Dr. Priestly had not seen his old friend Sir John Claverton in almost a year when he received a note asking him to come round for a visit. When Priestly arrives he finds that Clarverton’s sister Mrs. Littlecote and her adult daughter Helen have taken up residence, and Claverton’s nephew through his other sister, Durnford, is also lurking about.
Priestly sees Claverton soon enough, and learns he’s been ill for some time. Nothing serious, according to Dr. Oldland (a mutual friend). But Oldland is oddly insistent that he and Priestly share a car as they leave Claverton’s residence, and he soon makes the reason clear: Claverton is only just now recovering from a severe spell caused by arsenic. Oldland is unsure what to do about this – he can’t accuse anyone without at least some idea of who did it – so he asks Priestly to keep look in on old Claverton from time to time and see what he can turn up.
Unfortunately, they are too late. Claverton dies two days later from a gastric attack that bears the hallmark of arsenic. Priestly is convinced of this, and convinced he knows who is responsible, and is more than a little surprised to find out he is completely and totally wrong.
Author John Rhode belonged to a school of Golden Age writers in England who were more concerned with the mechanics of plot puzzles than with characterization or prose style. As Julian Symons said, “”Most of them came late to writing fiction, and few had much talent for it.” They were called the “humdrums”, and no book written by any of them could possibly have been more humdrum than The Claverton Affair.
No character in this story exhibits more personality than the precise amount called for by the plot. The prose is impeccably precise, and the events happen in a sensible order. The story doesn’t seem particularly dull, but neither is it particularly interesting. An episode of Dragnet has more suspense and more laughs. Halfway through I began to amuse myself by imagining Dr. Priestly speaking in the most pompous manner possible – Claude Rains, for example, in one of his aristocratic roles. This was much more entertaining than the book itself.
The mystery is eventually explained, at length, and the malefactor is brought to justice. But I can’t honestly recommend this book to anyone with more than an academic interest in it. Some books deserve to be forgotten.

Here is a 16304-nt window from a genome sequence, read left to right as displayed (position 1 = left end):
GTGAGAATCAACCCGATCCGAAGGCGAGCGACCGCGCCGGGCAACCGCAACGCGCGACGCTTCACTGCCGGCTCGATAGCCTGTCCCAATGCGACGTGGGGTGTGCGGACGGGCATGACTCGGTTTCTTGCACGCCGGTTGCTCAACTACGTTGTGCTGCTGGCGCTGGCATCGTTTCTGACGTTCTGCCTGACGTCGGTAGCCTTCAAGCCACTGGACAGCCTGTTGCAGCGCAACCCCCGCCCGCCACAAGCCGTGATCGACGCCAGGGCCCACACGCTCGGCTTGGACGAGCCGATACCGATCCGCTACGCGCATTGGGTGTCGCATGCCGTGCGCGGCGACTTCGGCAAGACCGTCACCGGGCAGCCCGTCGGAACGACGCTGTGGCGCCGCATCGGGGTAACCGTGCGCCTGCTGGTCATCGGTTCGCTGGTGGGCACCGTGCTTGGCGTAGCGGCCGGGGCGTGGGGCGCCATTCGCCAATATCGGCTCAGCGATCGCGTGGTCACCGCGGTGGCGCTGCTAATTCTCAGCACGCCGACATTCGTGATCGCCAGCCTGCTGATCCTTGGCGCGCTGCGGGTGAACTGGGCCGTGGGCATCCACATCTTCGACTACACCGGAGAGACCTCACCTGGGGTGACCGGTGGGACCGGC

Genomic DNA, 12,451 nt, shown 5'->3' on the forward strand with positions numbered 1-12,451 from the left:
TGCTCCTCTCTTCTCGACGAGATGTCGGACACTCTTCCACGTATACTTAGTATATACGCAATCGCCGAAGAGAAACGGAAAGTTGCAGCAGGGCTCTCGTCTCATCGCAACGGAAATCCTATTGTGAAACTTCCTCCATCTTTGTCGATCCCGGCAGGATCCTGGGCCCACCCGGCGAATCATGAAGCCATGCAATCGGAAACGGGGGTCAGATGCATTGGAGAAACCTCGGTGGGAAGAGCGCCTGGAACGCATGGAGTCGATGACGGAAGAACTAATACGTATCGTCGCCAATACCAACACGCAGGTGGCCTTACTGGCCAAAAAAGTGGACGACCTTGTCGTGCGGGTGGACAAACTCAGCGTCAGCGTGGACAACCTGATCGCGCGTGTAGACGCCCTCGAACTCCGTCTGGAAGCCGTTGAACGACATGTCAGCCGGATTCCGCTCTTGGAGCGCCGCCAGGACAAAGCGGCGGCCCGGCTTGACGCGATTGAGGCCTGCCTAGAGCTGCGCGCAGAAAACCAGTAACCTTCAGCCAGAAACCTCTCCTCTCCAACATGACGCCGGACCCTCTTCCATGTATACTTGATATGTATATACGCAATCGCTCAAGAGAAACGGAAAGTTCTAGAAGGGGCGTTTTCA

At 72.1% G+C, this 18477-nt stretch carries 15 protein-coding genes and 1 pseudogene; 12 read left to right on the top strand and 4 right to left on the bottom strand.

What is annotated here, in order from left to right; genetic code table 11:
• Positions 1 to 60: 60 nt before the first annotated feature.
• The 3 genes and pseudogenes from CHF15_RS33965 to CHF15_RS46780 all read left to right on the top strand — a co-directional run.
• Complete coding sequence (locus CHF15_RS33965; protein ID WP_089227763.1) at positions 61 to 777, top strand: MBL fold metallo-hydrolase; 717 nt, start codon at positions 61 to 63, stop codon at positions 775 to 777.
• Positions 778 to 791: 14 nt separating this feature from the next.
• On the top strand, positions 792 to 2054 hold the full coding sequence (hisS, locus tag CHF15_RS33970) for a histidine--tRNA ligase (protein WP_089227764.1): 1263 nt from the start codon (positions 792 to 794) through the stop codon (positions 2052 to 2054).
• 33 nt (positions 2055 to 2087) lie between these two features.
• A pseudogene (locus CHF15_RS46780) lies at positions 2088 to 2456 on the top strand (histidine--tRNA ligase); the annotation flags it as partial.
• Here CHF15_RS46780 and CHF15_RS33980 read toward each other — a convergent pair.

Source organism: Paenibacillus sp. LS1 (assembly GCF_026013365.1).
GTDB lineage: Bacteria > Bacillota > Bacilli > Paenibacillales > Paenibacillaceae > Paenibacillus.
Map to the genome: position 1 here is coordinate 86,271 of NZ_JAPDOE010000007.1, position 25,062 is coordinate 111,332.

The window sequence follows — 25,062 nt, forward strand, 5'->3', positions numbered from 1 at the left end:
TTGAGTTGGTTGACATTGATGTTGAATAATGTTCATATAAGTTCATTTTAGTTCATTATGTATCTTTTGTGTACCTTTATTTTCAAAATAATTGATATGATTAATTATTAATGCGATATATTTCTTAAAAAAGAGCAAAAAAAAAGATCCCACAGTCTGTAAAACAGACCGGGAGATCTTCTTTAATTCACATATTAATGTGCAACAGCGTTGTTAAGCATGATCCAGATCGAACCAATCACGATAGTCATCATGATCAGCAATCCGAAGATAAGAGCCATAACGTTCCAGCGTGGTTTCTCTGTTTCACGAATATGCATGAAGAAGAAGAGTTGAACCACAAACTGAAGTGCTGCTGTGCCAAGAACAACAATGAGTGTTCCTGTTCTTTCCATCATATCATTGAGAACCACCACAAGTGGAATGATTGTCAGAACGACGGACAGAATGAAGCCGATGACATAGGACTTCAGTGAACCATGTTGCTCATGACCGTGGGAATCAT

Dr. George Matthews, New York psychiatrist, has a new patient, well-to-do young man named Jacob Blunt. Blunt has a good reason for visiting a shrink: he thinks he’s going crazy. Although he doesn’t need the money, he’s begun working for a leprechaun who pays him a dollar a day to wear a specific flower in his hair. Another leprechaun pays him to give away quarters to strangers. Dr. Matthews, naturally, is inclined to agree with his new patient: he is crazy.
The Jacob asks him if he’d like to meet one of the leprechauns, who turns out to be surprisingly real, though not a real leprechaun. He’s a little person, a former circus performer, and he says Jacob hired him. Before Matthews can sort all this out, he’s off on another job, to deliver a percheron – a kind of draft horse – to a well-known actress.
That night the actress is killed, and a drunken Blunt is found banging on the door of her apartment building, the percheron tied to a lamppost. Matthews is summoned to bail him out, but then, on a subway platform, he falls…
…and wakes up ten months later in an insane asylum, where his name is John Brown.
First, forget about the terrible title. It has only a slight relationship to the book itself, as the percherons (yes, there are two of them) are mostly incidental to the plot. This book is an entry in the “innocent victim or manic killer” genre, of which there are not nearly enough, and it keeps you guessing almost to the last page.
It is in fact very similar to Joel Townsley Rogers’ The Red Right Hand, though it doesn’t have the manic narrative style of that book, and because the middle section of Percheron doesn’t have the urgency of the rest of the book. In addition, in Rogers’ book it’s left unstated that the evidence points to the narrator himself as the killer, though it’s clear to everyone – the narrator, the police, and most especially the reader. Bardin’s book is much less subtle.
But it’s still a great book! The fact that it suffers by comparison to maybe the best book in its class isn’t a knock; it’s a superior example of its type.
Martin Edwards has spoken highly Cyril Hare’s Tragedy at Law on his blog, so when I saw a copy in the local used bookstore, I snapped it up. I’m very glad I did.
It’s late 1939. World War II has started, but Britain remains mostly unaffected, suffering only the irritations of a shortage of manpower and a nightly blackout. Against this backdrop, a rather pompous judge named Barber sets out with his retinue to ride the assizes of the (fictitious) Southern Circuit. The judge finds a certain wartime expediency extremely irritating: the customary trumpeters who mark his passage to court every day have been dispensed with.